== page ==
A recent study published in JAMA Dermatology was conducted to examine potential financial conflicts of interest and characterize disclosure practices among dermatology patient advocacy organizations.
For this cross-sectional study of the largest dermatology patient advocacy organizations, researchers used the Kaiser Health News database to acquire data on total revenue from each organization’s Form 990 for the year 2015. Tax forms and annual reports from 2017 were used for 2 organizations that were missing donor information for 2015. The reserachers also manually examined annual reports, websites, and LinkedIn profiles to track donations and determine disclosure practices pertaining to financial support and board membership.
They identified 24 dermatology patient advocacy organizations with annual revenues greater than $500 000. Five of these had total donations that exceeded $5 million and four reported industry donations that exceeded $500 000. Two groups reported that at least 40 percent of their total donations were from industry sponsorship. Overall, 17 organizations reported receiving donations from industry on an annual report or organization website and 12 organizations reported the amount of donations in ranges. Three organizations reported having a current or former industry executive on its governing board on its website or annual report. When this search was replicated using LinkedIn, the reserachers found at least 54% of the organizations have a current or former industry executive on their boards.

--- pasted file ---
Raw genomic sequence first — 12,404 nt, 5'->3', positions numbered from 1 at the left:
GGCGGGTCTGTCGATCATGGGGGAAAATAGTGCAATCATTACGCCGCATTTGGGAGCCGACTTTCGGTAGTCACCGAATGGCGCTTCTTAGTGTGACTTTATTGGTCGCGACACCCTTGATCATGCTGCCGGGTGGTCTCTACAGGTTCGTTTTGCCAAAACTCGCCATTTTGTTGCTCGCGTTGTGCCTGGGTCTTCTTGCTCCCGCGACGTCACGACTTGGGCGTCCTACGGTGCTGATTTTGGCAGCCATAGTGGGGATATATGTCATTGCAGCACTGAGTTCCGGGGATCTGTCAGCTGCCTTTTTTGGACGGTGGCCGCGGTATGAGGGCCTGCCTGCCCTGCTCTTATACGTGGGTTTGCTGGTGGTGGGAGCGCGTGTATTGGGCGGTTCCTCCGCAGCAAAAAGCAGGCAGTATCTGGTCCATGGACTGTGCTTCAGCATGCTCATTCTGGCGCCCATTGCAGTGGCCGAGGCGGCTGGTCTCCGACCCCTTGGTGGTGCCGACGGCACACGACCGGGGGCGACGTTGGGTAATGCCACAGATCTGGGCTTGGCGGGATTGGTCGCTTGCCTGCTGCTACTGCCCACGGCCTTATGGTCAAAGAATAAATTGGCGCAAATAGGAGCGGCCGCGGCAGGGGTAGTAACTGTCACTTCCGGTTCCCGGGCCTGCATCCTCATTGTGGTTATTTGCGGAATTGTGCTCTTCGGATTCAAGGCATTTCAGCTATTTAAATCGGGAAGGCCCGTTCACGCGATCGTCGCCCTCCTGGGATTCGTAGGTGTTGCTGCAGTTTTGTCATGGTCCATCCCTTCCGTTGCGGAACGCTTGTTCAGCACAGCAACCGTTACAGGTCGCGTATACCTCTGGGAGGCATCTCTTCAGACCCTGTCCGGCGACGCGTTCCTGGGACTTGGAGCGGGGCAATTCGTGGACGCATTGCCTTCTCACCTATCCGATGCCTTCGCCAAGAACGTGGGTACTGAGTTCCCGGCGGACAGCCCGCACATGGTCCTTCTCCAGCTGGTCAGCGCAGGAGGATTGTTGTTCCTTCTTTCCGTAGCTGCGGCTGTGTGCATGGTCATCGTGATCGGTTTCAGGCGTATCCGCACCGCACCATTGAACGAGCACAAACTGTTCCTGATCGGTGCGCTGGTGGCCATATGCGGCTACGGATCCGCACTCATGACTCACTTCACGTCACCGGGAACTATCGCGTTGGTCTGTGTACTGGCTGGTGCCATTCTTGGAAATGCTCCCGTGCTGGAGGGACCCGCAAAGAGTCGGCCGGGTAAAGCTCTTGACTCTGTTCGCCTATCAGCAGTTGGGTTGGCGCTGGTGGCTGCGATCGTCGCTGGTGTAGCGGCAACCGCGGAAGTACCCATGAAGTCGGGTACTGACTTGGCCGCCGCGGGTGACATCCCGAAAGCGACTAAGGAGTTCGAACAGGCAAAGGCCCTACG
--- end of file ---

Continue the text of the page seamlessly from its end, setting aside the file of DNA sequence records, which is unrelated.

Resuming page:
The study authors concluded, "These findings suggest inconsistent disclosure of industry-derived financial support and board membership that may represent conflicts of interest. Policies that support the transparency and consistency of disclosure practices between industry and patient advocacy organizations appear to be needed to fully characterize the extent of conflicts of interest among patient advocacy organizations in dermatology and maintain trust in these important institutions."